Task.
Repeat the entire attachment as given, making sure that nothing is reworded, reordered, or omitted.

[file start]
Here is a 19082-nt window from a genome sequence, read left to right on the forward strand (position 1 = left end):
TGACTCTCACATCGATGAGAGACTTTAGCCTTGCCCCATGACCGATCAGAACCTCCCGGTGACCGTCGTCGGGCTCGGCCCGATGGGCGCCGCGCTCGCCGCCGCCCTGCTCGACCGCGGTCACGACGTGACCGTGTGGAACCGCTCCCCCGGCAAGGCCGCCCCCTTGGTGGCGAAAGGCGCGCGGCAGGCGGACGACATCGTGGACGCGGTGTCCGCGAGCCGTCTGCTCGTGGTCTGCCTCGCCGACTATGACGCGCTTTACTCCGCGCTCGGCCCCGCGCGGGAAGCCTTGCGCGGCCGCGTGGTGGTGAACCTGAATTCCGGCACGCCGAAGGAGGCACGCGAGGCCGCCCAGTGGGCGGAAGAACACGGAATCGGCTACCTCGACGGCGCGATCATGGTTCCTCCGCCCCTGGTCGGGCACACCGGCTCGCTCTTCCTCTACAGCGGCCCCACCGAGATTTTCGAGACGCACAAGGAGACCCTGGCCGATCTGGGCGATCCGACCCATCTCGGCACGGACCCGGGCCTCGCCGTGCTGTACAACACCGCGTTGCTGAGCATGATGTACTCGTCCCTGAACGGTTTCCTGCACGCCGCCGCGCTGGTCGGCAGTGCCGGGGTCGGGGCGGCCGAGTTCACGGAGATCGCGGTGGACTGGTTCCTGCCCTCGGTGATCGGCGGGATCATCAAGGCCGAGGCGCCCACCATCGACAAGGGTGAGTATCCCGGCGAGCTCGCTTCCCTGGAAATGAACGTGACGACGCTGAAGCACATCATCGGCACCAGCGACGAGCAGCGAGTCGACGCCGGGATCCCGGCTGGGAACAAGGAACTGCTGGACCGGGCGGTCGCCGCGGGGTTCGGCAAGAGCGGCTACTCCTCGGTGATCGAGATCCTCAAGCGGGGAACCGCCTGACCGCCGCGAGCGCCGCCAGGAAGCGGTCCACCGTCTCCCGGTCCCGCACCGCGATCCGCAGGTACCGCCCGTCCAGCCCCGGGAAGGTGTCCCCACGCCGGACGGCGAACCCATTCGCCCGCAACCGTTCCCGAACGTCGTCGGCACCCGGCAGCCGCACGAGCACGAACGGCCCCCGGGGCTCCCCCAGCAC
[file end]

Here is a 19082-nt window from a genome sequence, read left to right on the forward strand (position 1 = left end):
TGACTCTCACATCGATGAGAGACTTTAGCCTTGCCCCATGACCGATCAGAACCTCCCGGTGACCGTCGTCGGGCTCGGCCCGATGGGCGCCGCGCTCGCCGCCGCCCTGCTCGACCGCGGTCACGACGTGACCGTGTGGAACCGCTCCCCCGGCAAGGCCGCCCCCTTGGTGGCGAAAGGCGCGCGGCAGGCGGACGACATCGTGGACGCGGTGTCCGCGAGCCGTCTGCTCGTGGTCTGCCTCGCCGACTATGACGCGCTTTACTCCGCGCTCGGCCCCGCGCGGGAAGCCTTGCGCGGCCGCGTGGTGGTGAACCTGAATTCCGGCACGCCGAAGGAGGCACGCGAGGCCGCCCAGTGGGCGGAAGAACACGGAATCGGCTACCTCGACGGCGCGATCATGGTTCCTCCGCCCCTGGTCGGGCACACCGGCTCGCTCTTCCTCTACAGCGGCCCCACCGAGATTTTCGAGACGCACAAGGAGACCCTGGCCGATCTGGGCGATCCGACCCATCTCGGCACGGACCCGGGCCTCGCCGTGCTGTACAACACCGCGTTGCTGAGCATGATGTACTCGTCCCTGAACGGTTTCCTGCACGCCGCCGCGCTGGTCGGCAGTGCCGGGGTCGGGGCGGCCGAGTTCACGGAGATCGCGGTGGACTGGTTCCTGCCCTCGGTGATCGGCGGGATCATCAAGGCCGAGGCGCCCACCATCGACAAGGGTGAGTATCCCGGCGAGCTCGCTTCCCTGGAAATGAACGTGACGACGCTGAAGCACATCATCGGCACCAGCGACGAGCAGCGAGTCGACGCCGGGATCCCGGCTGGGAACAAGGAACTGCTGGACCGGGCGGTCGCCGCGGGGTTCGGCAAGAGCGGCTACTCCTCGGTGATCGAGATCCTCAAGCGGGGAACCGCCTGACCGCCGCGAGCGCCGCCAGGAAGCGGTCCACCGTCTCCCGGTCCCGCACCGCGATCCGCAGGTACCGCCCGTCCAGCCCCGGGAAGGTGTCCCCACGCCGGACGGCGAACCCATTCGCCCGCAACCGTTCCCGAACGTCGTCGGCACCCGGCAGCCGCACGAGCACGAACGGCCCCCGGGGCTCCCCCAGCAC